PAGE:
Itarsi, at the southern end of the Indian Midland and on the old GIP main line north-east from Bombay, should have been a grand junction but wasn’t, since all its trains were long-distance and worked straight through with no more than a brief halt. It was a junction that had happened when two lines, coming from afar and keeping their eyes on distant goals, had crossed; an incident in the far interior. And the Indian Midland’s distant goal was Delhi, to be reached by climbing the scarp on the northern bank of the Narbada, then rolling down a series of plateaus to its destination. But climbing this first scarp was a formidable proposition, for it was an unbroken line of gullied basalt cliffs with a fearful thorny scrub on its screes, a narrow band of country so impenetrable that it has formed the most persistent internal boundary in India. There are now two tracks, that for climbing trains being the newer, with the easier grade. In search of gentleness it wanders well away from its comrade, being up on embankments or deep down in cuttings with vertical walls of black rock.
Once on top of this ghat, the IMR wandered over the plateau, dodging residual hills and meandering a little on undulations. Falling slowly it reached Jhansi, beyond which the way was all single track, instead of patchily doubled. Northwards the residual hills became even more residual, and by Gwalior the trains were very close to the Ganges plain – with one more river to cross, the Chambal, which despite its off-season sluggishness has excavated a deep ditch through the unprotected layers of dust that form the plain of North India. I traversed this section by local train (only about an hour late), and among the hummocks and gullies of the badlands on the far bank we found a crossing loop. It was of a kind quit common in India – a long siding, being two dead ends connected to the main line by a central scissors crossover. We felt the urge to investigate, went in forwards, backed to the other dead end and then left the place without having met any other train, rather in the spirit of those ‘every inch of track’ tours that occurred in the last days of the Glasgow tramways.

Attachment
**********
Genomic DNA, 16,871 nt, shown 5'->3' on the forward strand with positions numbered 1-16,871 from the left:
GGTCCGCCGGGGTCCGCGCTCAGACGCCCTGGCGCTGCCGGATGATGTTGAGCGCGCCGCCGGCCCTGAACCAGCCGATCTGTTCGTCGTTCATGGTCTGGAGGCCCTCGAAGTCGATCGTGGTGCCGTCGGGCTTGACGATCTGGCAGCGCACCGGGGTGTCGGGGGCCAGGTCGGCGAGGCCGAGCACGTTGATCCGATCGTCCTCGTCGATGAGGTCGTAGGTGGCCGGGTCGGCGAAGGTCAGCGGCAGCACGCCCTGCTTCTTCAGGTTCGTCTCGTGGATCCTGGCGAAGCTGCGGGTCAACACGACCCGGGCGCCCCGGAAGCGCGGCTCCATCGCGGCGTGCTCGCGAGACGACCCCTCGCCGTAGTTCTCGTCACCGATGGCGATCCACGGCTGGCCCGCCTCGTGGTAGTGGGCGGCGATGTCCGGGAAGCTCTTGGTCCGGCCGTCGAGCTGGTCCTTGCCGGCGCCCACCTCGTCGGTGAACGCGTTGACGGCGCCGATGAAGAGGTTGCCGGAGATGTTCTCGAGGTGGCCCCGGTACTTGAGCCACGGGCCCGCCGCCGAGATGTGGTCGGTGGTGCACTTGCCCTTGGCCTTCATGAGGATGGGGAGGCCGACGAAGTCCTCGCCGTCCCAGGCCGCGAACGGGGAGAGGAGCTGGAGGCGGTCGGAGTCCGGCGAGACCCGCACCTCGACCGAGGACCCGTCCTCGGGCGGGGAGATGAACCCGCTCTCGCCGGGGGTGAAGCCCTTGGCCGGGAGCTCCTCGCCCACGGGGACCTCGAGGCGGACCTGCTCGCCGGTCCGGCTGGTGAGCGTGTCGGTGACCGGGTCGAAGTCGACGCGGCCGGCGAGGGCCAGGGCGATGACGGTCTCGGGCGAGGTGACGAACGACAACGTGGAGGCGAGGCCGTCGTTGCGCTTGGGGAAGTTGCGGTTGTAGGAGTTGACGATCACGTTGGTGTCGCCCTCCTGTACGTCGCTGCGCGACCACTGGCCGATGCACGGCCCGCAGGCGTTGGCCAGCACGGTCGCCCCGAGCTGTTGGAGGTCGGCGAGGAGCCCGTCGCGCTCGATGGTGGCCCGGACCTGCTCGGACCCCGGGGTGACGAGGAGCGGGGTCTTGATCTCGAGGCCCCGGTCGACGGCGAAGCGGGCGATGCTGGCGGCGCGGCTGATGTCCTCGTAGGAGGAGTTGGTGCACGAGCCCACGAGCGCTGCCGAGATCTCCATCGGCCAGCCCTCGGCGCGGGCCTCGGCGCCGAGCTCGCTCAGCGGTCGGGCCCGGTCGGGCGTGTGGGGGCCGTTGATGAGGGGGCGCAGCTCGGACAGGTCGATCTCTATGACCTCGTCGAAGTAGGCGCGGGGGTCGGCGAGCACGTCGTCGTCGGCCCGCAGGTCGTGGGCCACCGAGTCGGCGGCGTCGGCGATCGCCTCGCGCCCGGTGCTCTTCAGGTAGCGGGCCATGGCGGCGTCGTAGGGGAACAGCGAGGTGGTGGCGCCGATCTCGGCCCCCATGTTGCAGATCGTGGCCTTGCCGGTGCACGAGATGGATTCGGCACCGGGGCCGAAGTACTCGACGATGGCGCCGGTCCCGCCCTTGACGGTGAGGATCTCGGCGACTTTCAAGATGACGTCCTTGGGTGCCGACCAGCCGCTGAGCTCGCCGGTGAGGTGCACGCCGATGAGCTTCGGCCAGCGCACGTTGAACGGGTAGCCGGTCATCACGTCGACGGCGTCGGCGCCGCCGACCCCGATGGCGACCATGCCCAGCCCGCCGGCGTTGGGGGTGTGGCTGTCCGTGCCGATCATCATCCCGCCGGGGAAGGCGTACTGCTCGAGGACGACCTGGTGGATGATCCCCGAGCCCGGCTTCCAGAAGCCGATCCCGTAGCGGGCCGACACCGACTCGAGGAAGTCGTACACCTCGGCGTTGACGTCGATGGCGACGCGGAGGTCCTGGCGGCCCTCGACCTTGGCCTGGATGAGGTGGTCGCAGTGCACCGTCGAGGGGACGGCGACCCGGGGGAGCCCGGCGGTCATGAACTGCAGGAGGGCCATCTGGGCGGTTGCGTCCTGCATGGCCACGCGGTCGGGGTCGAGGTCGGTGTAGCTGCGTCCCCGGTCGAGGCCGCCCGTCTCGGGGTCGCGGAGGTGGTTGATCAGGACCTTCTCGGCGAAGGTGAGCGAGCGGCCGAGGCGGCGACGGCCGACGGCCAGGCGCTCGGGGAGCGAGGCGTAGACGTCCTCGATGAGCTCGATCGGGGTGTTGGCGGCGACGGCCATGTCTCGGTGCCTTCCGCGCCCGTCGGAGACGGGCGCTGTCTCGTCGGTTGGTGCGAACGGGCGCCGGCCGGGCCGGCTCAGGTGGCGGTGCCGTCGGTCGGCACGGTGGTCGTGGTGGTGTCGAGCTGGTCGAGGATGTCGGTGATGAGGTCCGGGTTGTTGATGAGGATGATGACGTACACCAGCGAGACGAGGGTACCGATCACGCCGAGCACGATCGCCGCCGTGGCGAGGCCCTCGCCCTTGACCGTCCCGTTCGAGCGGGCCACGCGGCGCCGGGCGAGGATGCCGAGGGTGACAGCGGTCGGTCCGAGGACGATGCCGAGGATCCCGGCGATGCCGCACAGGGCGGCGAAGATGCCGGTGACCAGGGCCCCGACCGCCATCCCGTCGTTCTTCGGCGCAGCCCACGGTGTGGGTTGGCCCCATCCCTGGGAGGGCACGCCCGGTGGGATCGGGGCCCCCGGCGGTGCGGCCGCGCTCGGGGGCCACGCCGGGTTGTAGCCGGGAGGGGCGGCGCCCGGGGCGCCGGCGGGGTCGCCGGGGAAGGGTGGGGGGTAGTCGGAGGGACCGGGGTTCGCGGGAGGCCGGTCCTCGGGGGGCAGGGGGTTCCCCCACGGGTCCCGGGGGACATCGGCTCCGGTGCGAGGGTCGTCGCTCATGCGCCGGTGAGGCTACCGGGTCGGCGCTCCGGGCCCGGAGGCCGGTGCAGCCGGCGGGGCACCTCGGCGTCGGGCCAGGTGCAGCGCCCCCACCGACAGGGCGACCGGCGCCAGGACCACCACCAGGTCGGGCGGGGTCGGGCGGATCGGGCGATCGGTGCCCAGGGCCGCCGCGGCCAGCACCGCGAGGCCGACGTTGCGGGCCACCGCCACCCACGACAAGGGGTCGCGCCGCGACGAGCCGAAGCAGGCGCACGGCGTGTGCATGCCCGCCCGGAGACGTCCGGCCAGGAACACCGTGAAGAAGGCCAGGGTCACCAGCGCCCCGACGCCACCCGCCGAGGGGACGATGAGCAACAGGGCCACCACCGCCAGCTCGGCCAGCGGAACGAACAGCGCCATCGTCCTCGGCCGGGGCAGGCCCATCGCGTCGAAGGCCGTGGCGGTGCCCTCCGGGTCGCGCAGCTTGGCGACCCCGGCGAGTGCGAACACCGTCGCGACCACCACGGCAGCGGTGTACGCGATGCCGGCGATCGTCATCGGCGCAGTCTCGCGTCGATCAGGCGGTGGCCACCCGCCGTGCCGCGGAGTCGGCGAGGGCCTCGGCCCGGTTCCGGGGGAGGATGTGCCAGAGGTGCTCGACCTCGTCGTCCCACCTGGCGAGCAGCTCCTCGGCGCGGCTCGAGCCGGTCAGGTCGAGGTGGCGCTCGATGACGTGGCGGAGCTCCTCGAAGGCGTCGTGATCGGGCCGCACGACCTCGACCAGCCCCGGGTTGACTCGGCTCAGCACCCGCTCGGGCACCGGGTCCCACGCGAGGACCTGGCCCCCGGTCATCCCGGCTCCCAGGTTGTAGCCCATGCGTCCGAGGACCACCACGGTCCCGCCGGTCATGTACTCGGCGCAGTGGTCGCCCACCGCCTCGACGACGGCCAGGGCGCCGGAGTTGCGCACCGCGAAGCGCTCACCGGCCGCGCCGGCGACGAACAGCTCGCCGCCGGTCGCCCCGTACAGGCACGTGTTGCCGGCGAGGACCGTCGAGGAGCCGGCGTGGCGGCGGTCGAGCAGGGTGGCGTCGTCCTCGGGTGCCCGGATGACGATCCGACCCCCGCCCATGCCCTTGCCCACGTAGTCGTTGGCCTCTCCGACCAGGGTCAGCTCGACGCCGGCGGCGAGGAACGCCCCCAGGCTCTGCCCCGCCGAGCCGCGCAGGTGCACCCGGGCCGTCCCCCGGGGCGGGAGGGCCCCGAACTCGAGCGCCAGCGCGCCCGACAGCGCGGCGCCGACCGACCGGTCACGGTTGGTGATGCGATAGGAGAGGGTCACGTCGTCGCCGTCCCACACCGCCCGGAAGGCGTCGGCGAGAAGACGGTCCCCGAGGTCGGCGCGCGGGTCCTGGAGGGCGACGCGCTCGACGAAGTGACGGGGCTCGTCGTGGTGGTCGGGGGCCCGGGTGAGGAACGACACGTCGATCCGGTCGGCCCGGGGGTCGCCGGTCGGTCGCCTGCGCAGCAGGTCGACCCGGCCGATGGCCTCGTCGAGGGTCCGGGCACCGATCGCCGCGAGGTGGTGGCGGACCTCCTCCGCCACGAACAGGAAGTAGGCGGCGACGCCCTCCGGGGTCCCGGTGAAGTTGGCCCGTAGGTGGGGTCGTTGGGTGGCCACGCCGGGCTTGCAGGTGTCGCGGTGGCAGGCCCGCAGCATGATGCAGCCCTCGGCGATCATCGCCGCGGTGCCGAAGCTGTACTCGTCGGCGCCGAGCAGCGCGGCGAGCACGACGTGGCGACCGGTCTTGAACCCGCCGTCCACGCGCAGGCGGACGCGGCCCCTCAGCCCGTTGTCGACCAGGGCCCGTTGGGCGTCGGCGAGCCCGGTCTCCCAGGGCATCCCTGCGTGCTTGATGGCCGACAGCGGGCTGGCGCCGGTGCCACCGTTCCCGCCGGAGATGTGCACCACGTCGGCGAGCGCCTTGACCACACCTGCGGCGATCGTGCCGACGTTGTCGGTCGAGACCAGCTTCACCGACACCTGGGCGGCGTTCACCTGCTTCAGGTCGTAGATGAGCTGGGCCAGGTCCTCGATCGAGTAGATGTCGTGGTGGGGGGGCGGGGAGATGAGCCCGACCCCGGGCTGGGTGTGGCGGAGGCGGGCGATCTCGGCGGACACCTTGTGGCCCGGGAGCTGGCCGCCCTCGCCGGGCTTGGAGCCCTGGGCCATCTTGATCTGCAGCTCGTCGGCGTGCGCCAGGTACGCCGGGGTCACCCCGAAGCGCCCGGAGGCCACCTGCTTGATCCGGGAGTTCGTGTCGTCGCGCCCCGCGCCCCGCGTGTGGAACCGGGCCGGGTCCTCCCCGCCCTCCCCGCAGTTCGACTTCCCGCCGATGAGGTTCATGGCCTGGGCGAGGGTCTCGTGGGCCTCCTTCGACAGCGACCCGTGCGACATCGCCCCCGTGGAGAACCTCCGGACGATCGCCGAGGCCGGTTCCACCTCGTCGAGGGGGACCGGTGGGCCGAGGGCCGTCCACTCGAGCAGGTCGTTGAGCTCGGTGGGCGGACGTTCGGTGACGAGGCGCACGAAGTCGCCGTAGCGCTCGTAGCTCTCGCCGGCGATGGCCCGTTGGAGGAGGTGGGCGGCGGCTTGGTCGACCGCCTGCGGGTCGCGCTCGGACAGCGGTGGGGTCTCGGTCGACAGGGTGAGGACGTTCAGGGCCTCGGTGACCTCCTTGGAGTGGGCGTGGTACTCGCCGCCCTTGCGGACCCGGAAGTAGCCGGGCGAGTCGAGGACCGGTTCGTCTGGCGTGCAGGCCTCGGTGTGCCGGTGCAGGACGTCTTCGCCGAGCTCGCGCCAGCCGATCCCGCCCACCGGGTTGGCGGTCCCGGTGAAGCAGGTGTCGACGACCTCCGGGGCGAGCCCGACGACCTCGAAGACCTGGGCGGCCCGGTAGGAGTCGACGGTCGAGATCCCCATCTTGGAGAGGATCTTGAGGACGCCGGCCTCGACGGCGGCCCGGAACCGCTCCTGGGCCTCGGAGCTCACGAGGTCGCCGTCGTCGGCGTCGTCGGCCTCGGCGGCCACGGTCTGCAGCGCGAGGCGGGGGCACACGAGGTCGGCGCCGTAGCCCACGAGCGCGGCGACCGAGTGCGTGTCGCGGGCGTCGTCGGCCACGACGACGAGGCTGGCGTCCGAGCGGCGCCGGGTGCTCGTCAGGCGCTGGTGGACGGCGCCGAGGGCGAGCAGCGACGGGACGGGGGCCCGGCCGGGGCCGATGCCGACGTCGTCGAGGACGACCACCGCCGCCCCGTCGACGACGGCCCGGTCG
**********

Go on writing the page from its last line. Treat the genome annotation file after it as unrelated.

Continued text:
I want to return to this part of the Indian Midland, for it gives access (connections would be too strong a word) to the narrow gauge systems of Gwalior and Dholpur. But the IMR had a couple of branches of its own running out from Jhansi, one north-east to Kanpur and the other east to a place called Manikpur on the old GIP main line. Because of these branches Jhansi was a major junction, with a large workshop, plenty of shunting in the yard and platforms that numbered up to eight, though three of these numbers were due to scissors crossovers. This would seem adequate to a total of 30 passenger services a day, but in fact Jhansi liked to hold trains up in its home signals. This was a measure of its general congestion, which was so bad that an engine might easily take an hour or two for the half-mile journey between loco depot and train. But maybe I still bear a grudge against Jhansi, for once I missed a connection there and had to wait from 0700 hours to 1800 hours, and Jhansi in May is hot. They even go to the length of putting brush screens in front of the refreshment room doors and keeping them wet, which produces a little coolness, but one couldn’t stay in the refreshment room all the time.